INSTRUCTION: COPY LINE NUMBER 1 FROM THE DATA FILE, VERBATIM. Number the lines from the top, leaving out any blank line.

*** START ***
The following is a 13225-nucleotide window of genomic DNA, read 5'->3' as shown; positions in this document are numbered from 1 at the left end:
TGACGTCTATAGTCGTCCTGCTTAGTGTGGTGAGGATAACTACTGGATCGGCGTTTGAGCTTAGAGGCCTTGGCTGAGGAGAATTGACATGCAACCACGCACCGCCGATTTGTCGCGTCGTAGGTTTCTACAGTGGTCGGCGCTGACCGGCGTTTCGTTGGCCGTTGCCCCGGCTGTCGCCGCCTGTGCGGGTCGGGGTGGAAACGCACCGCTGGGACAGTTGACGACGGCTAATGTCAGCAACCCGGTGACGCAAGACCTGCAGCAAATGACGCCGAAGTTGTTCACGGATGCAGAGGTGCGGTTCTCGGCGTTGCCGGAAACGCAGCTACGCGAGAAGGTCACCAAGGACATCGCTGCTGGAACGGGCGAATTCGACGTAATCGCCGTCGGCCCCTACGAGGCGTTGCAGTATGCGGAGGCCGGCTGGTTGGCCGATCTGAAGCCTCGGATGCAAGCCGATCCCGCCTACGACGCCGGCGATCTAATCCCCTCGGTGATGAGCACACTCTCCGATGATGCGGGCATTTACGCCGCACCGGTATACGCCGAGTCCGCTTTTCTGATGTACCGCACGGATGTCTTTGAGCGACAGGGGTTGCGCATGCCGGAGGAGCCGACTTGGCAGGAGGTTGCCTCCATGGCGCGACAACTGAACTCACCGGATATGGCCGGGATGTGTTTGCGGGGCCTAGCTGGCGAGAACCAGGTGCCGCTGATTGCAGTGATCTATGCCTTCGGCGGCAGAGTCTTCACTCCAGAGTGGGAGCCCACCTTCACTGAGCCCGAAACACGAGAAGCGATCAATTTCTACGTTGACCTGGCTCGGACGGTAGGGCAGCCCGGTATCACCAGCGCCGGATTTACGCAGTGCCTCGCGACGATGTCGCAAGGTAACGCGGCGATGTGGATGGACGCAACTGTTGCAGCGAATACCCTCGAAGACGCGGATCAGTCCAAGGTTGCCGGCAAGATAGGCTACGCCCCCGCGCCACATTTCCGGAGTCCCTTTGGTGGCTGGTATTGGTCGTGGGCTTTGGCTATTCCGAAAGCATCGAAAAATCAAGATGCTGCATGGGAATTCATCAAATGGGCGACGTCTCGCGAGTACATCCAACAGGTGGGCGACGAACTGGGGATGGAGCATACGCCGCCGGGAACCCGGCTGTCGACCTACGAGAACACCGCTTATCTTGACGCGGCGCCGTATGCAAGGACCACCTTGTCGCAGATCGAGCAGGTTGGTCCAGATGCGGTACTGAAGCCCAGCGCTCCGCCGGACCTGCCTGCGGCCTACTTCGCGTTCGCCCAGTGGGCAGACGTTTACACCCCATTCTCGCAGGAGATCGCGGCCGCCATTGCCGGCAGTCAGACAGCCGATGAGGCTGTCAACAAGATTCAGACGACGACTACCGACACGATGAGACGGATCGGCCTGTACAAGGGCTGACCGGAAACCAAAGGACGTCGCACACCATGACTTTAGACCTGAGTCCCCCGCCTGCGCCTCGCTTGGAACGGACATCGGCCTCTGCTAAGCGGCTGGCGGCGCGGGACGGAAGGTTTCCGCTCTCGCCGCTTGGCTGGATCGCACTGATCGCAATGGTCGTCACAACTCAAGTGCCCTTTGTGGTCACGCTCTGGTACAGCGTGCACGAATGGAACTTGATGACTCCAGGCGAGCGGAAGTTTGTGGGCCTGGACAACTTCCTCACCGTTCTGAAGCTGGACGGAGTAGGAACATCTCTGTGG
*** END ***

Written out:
The following is a 13225-nucleotide window of genomic DNA, read 5'->3' as shown; positions in this document are numbered from 1 at the left end: